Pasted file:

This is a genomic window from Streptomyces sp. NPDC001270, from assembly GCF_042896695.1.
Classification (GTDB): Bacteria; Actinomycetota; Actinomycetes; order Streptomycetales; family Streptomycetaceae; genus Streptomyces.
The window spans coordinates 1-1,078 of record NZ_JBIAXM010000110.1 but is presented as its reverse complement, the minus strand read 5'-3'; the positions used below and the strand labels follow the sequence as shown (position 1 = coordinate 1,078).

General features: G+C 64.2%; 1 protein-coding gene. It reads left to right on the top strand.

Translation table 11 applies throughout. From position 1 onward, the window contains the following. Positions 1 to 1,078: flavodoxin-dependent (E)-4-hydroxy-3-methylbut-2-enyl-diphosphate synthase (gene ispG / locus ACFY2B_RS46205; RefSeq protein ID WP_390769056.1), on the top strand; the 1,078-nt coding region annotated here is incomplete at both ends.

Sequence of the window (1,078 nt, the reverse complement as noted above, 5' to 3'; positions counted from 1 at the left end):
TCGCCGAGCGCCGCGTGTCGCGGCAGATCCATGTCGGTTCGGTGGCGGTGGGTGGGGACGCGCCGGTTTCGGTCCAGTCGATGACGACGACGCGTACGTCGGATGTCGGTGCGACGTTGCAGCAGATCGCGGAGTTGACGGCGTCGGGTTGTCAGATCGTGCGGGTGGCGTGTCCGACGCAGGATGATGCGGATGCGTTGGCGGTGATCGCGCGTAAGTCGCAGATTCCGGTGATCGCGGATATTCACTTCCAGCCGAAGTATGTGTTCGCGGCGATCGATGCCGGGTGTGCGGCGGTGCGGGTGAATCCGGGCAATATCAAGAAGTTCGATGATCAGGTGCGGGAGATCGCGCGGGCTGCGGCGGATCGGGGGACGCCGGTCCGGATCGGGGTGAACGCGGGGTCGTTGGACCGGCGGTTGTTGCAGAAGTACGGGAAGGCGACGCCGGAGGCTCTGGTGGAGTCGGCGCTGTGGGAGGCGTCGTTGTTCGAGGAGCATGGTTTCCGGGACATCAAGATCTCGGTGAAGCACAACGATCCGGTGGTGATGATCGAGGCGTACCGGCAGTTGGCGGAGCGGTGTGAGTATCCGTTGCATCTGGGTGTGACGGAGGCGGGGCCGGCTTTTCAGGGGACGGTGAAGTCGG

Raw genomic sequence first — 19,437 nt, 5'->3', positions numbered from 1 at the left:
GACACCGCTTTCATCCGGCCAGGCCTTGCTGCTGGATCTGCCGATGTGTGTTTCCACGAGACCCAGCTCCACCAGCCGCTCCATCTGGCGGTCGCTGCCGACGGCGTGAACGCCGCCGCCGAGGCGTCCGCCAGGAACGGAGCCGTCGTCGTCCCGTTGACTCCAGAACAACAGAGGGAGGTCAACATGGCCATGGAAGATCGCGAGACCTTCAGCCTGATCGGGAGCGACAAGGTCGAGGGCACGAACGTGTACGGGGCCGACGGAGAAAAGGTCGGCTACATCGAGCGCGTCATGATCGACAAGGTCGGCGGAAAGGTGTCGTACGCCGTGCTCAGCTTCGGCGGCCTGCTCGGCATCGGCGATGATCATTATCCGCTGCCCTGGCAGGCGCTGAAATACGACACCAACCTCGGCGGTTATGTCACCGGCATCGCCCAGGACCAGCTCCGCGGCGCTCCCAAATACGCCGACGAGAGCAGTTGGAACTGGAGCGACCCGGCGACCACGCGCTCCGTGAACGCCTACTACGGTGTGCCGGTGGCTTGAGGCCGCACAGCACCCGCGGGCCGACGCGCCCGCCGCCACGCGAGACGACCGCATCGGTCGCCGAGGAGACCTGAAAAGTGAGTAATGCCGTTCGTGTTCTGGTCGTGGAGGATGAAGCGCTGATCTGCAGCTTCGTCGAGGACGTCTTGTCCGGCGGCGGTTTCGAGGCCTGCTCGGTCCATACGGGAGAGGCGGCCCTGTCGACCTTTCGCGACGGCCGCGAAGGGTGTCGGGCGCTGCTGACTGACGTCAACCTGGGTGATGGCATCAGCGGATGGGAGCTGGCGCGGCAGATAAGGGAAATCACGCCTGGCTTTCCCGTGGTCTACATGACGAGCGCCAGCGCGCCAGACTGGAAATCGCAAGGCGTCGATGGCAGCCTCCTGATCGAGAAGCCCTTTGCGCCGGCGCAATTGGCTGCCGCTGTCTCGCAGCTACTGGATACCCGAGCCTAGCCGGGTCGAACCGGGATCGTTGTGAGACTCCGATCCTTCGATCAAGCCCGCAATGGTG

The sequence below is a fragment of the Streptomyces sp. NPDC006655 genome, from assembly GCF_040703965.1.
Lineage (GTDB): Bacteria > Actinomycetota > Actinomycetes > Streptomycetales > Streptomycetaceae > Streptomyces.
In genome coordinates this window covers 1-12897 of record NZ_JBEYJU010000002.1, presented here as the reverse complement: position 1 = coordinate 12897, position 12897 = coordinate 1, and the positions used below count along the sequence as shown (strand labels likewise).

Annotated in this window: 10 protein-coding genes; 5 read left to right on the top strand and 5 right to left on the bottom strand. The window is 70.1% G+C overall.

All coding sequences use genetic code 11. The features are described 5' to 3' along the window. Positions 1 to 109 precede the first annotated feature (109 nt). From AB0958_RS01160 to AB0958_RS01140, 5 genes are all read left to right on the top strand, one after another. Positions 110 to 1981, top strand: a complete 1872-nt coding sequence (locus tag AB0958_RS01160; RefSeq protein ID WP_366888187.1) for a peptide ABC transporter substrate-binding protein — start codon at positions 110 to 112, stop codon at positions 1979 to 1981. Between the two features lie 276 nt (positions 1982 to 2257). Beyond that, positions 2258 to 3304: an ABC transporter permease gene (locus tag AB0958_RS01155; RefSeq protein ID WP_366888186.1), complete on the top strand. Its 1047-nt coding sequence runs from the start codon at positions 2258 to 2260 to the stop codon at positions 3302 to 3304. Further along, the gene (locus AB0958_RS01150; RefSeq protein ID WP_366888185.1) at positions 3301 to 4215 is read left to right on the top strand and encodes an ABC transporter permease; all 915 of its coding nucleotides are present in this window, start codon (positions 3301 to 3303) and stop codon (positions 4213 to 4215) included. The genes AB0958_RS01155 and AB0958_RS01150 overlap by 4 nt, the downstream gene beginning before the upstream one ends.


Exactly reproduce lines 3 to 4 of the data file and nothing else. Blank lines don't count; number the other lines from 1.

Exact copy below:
The window spans coordinates 1-1,078 of record NZ_JBIAXM010000110.1 but is presented as its reverse complement, the minus strand read 5'-3'; the positions used below and the strand labels follow the sequence as shown (position 1 = coordinate 1,078).

General features: G+C 64.2%; 1 protein-coding gene. It reads left to right on the top strand.